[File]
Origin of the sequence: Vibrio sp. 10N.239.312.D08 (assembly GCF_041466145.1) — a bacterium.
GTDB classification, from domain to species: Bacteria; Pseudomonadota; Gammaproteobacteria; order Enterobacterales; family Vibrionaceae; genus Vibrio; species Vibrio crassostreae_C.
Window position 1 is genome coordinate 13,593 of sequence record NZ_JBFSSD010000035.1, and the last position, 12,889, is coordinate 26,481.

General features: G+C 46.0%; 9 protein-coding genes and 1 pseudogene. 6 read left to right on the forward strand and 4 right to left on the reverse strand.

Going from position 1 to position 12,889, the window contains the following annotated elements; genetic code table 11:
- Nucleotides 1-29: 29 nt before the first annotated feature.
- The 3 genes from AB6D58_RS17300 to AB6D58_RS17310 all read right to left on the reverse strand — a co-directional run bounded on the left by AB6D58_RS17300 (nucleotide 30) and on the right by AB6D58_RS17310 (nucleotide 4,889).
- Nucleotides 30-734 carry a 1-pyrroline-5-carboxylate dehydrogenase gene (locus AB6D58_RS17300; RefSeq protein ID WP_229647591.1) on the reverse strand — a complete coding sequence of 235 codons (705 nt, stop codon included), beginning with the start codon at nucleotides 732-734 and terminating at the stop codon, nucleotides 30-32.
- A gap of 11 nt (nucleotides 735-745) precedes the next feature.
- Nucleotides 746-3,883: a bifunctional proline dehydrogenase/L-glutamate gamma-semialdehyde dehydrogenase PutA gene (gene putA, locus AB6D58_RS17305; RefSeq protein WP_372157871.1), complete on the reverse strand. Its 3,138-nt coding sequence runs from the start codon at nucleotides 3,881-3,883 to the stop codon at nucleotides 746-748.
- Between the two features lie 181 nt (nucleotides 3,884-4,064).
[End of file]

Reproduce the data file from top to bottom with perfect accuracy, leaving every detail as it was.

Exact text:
Origin of the sequence: Vibrio sp. 10N.239.312.D08 (assembly GCF_041466145.1) — a bacterium.
GTDB classification, from domain to species: Bacteria; Pseudomonadota; Gammaproteobacteria; order Enterobacterales; family Vibrionaceae; genus Vibrio; species Vibrio crassostreae_C.
Window position 1 is genome coordinate 13,593 of sequence record NZ_JBFSSD010000035.1, and the last position, 12,889, is coordinate 26,481.

General features: G+C 46.0%; 9 protein-coding genes and 1 pseudogene. 6 read left to right on the forward strand and 4 right to left on the reverse strand.

Going from position 1 to position 12,889, the window contains the following annotated elements; genetic code table 11:
- Nucleotides 1-29: 29 nt before the first annotated feature.
- The 3 genes from AB6D58_RS17300 to AB6D58_RS17310 all read right to left on the reverse strand — a co-directional run bounded on the left by AB6D58_RS17300 (nucleotide 30) and on the right by AB6D58_RS17310 (nucleotide 4,889).
- Nucleotides 30-734 carry a 1-pyrroline-5-carboxylate dehydrogenase gene (locus AB6D58_RS17300; RefSeq protein ID WP_229647591.1) on the reverse strand — a complete coding sequence of 235 codons (705 nt, stop codon included), beginning with the start codon at nucleotides 732-734 and terminating at the stop codon, nucleotides 30-32.
- A gap of 11 nt (nucleotides 735-745) precedes the next feature.
- Nucleotides 746-3,883: a bifunctional proline dehydrogenase/L-glutamate gamma-semialdehyde dehydrogenase PutA gene (gene putA, locus AB6D58_RS17305; RefSeq protein WP_372157871.1), complete on the reverse strand. Its 3,138-nt coding sequence runs from the start codon at nucleotides 3,881-3,883 to the stop codon at nucleotides 746-748.
- Between the two features lie 181 nt (nucleotides 3,884-4,064).